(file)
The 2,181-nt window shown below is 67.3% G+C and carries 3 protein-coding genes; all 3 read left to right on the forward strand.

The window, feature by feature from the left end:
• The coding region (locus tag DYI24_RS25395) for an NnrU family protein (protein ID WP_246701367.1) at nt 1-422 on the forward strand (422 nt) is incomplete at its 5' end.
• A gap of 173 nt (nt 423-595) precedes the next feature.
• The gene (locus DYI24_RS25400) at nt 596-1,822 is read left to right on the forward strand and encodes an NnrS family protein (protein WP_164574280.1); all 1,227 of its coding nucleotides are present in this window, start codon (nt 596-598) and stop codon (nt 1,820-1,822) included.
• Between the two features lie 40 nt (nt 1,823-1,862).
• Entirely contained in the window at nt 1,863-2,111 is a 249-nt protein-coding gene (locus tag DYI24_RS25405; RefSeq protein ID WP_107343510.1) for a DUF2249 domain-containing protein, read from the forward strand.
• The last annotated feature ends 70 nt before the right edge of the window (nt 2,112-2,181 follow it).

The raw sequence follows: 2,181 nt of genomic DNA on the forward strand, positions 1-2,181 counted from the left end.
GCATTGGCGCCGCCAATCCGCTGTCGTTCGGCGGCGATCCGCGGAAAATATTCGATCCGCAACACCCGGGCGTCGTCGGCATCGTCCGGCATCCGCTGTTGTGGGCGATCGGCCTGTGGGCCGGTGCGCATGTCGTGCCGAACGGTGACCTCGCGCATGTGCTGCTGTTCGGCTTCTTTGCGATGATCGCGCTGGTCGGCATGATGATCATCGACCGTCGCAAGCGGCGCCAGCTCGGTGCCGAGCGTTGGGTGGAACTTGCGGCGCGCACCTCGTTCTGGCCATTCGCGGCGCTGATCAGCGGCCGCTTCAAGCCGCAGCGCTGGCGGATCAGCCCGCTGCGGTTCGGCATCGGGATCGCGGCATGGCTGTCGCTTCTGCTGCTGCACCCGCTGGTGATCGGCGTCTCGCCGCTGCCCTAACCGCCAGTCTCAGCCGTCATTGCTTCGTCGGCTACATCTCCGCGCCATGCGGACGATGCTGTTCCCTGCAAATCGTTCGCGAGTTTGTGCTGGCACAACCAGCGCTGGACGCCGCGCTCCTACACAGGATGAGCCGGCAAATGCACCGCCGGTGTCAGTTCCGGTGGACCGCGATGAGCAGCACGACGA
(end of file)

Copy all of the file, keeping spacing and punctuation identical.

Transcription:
The 2,181-nt window shown below is 67.3% G+C and carries 3 protein-coding genes; all 3 read left to right on the forward strand.

The window, feature by feature from the left end:
• The coding region (locus tag DYI24_RS25395) for an NnrU family protein (protein ID WP_246701367.1) at nt 1-422 on the forward strand (422 nt) is incomplete at its 5' end.
• A gap of 173 nt (nt 423-595) precedes the next feature.
• The gene (locus DYI24_RS25400) at nt 596-1,822 is read left to right on the forward strand and encodes an NnrS family protein (protein WP_164574280.1); all 1,227 of its coding nucleotides are present in this window, start codon (nt 596-598) and stop codon (nt 1,820-1,822) included.
• Between the two features lie 40 nt (nt 1,823-1,862).
• Entirely contained in the window at nt 1,863-2,111 is a 249-nt protein-coding gene (locus tag DYI24_RS25405; RefSeq protein ID WP_107343510.1) for a DUF2249 domain-containing protein, read from the forward strand.
• The last annotated feature ends 70 nt before the right edge of the window (nt 2,112-2,181 follow it).

The raw sequence follows: 2,181 nt of genomic DNA on the forward strand, positions 1-2,181 counted from the left end.
GCATTGGCGCCGCCAATCCGCTGTCGTTCGGCGGCGATCCGCGGAAAATATTCGATCCGCAACACCCGGGCGTCGTCGGCATCGTCCGGCATCCGCTGTTGTGGGCGATCGGCCTGTGGGCCGGTGCGCATGTCGTGCCGAACGGTGACCTCGCGCATGTGCTGCTGTTCGGCTTCTTTGCGATGATCGCGCTGGTCGGCATGATGATCATCGACCGTCGCAAGCGGCGCCAGCTCGGTGCCGAGCGTTGGGTGGAACTTGCGGCGCGCACCTCGTTCTGGCCATTCGCGGCGCTGATCAGCGGCCGCTTCAAGCCGCAGCGCTGGCGGATCAGCCCGCTGCGGTTCGGCATCGGGATCGCGGCATGGCTGTCGCTTCTGCTGCTGCACCCGCTGGTGATCGGCGTCTCGCCGCTGCCCTAACCGCCAGTCTCAGCCGTCATTGCTTCGTCGGCTACATCTCCGCGCCATGCGGACGATGCTGTTCCCTGCAAATCGTTCGCGAGTTTGTGCTGGCACAACCAGCGCTGGACGCCGCGCTCCTACACAGGATGAGCCGGCAAATGCACCGCCGGTGTCAGTTCCGGTGGACCGCGATGAGCAGCACGACGA